As if online advertisements were not enough of a nuisance, a sinister variant is gaining traction.
Fraudulent and malicious advertising – known as malvertising – is among the sneakier threats discussed in the latest set of guidelines released Tuesday by the Online Trust Alliance (OTA), a nonprofit community formed to promote safe internet practices.
Malvertising is a lesser known attack method that is quickly gaining momentum, and it is exactly what it sounds like: online advertising used to spread malware. Ne’er-do-wells are able to distribute the compromised ads to genuine websites by using fraud identities, web hosting accounts and email addresses to trick companies.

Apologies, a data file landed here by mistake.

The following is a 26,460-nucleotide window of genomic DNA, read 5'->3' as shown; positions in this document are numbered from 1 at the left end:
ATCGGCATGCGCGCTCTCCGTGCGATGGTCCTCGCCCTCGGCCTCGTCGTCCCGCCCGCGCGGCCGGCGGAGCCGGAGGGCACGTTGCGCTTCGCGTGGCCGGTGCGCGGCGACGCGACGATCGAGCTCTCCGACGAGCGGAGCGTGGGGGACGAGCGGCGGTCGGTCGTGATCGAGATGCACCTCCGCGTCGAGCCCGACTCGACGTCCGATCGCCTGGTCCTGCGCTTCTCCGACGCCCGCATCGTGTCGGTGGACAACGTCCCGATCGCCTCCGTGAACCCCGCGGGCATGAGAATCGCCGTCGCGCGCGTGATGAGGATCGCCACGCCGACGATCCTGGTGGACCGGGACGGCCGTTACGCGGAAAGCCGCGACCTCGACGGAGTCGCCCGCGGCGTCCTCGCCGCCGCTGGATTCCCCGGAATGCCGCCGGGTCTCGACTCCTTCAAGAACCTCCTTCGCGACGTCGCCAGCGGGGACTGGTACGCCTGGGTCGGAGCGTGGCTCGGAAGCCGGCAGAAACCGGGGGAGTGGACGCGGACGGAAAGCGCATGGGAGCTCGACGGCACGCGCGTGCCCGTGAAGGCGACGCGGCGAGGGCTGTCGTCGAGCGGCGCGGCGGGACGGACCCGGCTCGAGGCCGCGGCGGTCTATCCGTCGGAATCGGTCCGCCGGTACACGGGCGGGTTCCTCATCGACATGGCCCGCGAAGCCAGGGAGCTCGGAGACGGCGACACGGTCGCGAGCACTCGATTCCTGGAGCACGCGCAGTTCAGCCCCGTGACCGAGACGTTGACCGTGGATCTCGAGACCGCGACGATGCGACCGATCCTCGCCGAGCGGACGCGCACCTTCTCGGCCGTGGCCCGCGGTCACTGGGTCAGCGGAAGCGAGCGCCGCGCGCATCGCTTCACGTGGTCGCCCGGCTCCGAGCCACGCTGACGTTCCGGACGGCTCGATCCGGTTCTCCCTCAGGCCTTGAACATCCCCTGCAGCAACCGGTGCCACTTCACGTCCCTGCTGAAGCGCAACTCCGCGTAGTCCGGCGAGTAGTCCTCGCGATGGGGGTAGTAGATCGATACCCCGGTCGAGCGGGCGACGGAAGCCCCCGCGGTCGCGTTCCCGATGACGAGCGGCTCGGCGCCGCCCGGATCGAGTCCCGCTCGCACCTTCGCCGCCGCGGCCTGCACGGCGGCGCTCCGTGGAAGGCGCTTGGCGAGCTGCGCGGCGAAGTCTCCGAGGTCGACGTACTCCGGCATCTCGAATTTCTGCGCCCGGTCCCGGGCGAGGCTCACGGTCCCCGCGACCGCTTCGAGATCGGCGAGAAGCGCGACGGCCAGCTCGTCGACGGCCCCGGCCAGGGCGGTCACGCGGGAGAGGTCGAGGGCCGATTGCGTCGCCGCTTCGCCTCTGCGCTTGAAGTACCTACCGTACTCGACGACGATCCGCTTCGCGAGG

What happens next is pretty standard: An unsuspecting user clicks on the advertisement, unknowingly downloads a piece of malware, and consequently begins experiencing any number of problems that might be spurred by the malicious attachment.